Doctors Without Borders (also known as Médecins Sans Frontières) is on the ground around the world bringing medical care to war zones, refugee camps, and almost anywhere that people need help. If you’re cash-strapped, you can also donate airplane miles to the organization.

DirectRelief, which has a perfect score on Charity Navigator, provides medical assistance to people affected by poverty and disaster in the U.S.  and around the world.

WildAid is fighting to end illegal wildlife trafficking around the globe. They are working to stop the ivory trade, ban shark fin hunting, and keep rhino horns where they belong (on rhinos). Plus, they have a perfect score from Charity Navigator and a video of Jackie Chan fighting to save pangolins from untimely deaths.

Want to give goods instead of cash? Try GiveBackBox, where you fill a box with donations, print a shipping label from their website, and drop it off at the post office. GiveBackBox’s partners will pay for the shipping.

The work of MAP International flies under the radar, because they put a whopping 99.3% of donations directly into their good work—and not into glossy marketing materials. Founded in 1954, they provide humanitarian assistance and medicines to those in need in more than 100 countries,

The Conservation Fund has helped save 7.8 million acres of land and water since 1985. They’ve worked to preserve bat habitats in Arkansas, helped protect the homes of Florida panthers, helped save farmland in Michigan, and did it all while earning a top score from Charity Navigator.

UNHCR, the refugee agency for the United Nations, provides critical humanitarian aid to refugees. They do everything from distribute emergency aid and shelter materials to helping unaccompanied children, the elderly, and survivors of sexual trauma in refugee camps.ML

Firefox will soon warn you if you’re visiting a previously hacked site

Firefox will soon warn you if you’re visiting a previously hacked site
[courtesy of Mozilla]

Firefox is looking out for you. Mozilla’s web browser will soon warn users if the website they’re viewing was once a victim of hacking, according to Engadget.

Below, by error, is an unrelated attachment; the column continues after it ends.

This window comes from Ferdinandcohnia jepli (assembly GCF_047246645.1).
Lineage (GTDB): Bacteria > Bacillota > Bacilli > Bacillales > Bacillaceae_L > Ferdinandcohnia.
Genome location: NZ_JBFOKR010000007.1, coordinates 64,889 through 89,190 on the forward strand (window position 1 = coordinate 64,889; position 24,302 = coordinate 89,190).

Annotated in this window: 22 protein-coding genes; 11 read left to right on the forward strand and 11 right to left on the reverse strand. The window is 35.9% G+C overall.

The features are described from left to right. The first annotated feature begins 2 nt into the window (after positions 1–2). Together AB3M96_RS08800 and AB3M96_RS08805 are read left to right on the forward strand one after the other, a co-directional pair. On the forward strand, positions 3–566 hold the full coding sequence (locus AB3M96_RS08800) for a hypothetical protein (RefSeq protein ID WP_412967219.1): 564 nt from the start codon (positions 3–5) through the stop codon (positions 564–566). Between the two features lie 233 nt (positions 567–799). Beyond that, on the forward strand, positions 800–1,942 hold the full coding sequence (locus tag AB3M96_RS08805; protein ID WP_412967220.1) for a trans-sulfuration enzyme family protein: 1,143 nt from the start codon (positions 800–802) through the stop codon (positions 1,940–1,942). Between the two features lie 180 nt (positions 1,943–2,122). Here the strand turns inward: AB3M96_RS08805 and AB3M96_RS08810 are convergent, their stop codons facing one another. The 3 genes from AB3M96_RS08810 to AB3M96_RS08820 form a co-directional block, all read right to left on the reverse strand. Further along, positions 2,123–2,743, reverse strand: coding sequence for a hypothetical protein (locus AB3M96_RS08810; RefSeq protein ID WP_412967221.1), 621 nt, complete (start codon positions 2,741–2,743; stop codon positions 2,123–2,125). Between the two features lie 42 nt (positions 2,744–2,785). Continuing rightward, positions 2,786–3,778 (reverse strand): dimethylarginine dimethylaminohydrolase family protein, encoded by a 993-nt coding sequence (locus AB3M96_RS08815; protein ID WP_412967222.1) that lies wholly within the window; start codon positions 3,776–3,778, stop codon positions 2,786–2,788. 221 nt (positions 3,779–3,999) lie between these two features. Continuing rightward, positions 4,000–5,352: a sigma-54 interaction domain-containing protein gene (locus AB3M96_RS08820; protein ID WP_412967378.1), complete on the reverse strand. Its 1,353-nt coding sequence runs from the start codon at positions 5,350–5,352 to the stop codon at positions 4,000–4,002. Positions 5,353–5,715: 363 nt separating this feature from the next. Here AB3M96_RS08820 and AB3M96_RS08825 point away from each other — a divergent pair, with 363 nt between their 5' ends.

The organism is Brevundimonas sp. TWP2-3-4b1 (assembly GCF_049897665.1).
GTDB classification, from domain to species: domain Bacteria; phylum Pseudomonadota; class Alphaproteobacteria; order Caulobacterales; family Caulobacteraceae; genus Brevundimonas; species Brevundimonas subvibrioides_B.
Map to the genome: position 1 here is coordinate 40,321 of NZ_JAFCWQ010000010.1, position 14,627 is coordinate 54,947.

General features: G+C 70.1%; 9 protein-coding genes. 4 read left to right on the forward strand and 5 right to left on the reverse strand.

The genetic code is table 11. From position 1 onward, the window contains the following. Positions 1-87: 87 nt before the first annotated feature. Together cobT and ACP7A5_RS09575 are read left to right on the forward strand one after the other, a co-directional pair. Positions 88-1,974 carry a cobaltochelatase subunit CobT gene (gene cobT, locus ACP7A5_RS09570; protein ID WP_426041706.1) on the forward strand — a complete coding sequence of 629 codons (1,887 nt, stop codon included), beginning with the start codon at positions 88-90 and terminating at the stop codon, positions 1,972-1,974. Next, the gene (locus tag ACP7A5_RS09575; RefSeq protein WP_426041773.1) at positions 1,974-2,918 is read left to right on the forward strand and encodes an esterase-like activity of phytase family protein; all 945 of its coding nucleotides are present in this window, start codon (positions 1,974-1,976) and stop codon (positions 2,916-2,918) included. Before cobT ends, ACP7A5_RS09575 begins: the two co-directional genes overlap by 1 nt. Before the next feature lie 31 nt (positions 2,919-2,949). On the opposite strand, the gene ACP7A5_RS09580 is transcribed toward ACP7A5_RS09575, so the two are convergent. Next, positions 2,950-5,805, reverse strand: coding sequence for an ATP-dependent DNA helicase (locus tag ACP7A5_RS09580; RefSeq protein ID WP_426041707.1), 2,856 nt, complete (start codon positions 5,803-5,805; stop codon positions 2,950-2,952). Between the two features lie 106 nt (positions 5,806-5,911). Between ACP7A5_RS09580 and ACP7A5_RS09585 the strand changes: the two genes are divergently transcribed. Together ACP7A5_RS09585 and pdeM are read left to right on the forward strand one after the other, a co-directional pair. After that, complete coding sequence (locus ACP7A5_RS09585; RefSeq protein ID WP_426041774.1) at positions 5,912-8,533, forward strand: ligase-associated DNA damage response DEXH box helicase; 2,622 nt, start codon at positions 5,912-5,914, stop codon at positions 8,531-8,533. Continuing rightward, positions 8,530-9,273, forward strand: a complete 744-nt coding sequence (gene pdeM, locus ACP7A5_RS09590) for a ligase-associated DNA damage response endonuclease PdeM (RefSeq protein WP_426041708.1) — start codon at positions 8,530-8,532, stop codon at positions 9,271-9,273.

Mozilla is reportedly building the new feature in conjunction with Have I Been Pwned, a site that helps consumers determine if their data has been breached, or if their credentials were stolen. Troy Hunt, founder of Have I Been Pwned, tweeted Wednesday, “Yes, we’re doing some awesome things with @mozilla and @haveibeenpwned,” adding, “surprised at how much positive feedback this is garnering so quickly.”

Firefox will offer a warning, but it won’t prevent users from actually entering the site. The feature is currently in its early stages, but an add-on prototype is reportedly available for download during a testing period.

Mozilla seems to be making moves to try and be a stronger competitor in the web browser space. Earlier this month, the company claimed Firefox is now twice as fast as it was six months ago and uses 30% less memory than Google’s Chrome browser. It also showcased a new slick redesign–one that features sharper edges and darker tones. Currently, Google Chrome dominates the market, at roughly 54%, with Safari following at 14%. Firefox, meanwhile, remains at 6%.RR

Beer in space: Budweiser makes plans for life on Mars

Beer in space: Budweiser makes plans for life on Mars
[Photo: NASA/Unsplash]

Those Clydesdales better start shaping up: Budweiser has its sights set on space travel.

Last March, Anheuser-Busch announced it had big plans for its beer–namely, getting it to Mars. Now it looks like the company is actually doing it. Budweiser is working with the Center for Advancement of Science in Space, which manages research facilities on the International Space Station, for a tasty experiment: On Dec. 4th, 20 Budweiser barley seeds and other beer ingredients will board a SpaceX rocket bound for the station. The intention, says those involved, is scientific research (and, well, having a little fun).

“For the national lab, we’re always looking at how researchers can take advantage of microgravity environments to benefit life on earth,” Center for the Advancement of Science in Space marketing and communications manager Patrick O’Neill told Fast Company last spring. “When we’re working with Budweiser, the caveat is always ‘How is the Earth benefitting?'”

Not to mention, astronauts certainly wouldn’t mind a cold one.

“We have a lot of stuff that reminds you of home, but we don’t have beer,” said retired astronaut Clay Anderson. “Would it totally change the experience? No. Would it make it better? Absolutely. If we had a holodeck, that would totally change the experience.”RR

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Elon Musk built the world’s biggest battery–in just two months

Elon Musk built the world’s biggest battery–in just two months
[Photo: courtesy of Tesla]

Elon Musk kept his promise: The SolarCity chairman successfully built the world’s biggest lithium-ion battery in South Australia–ahead of schedule.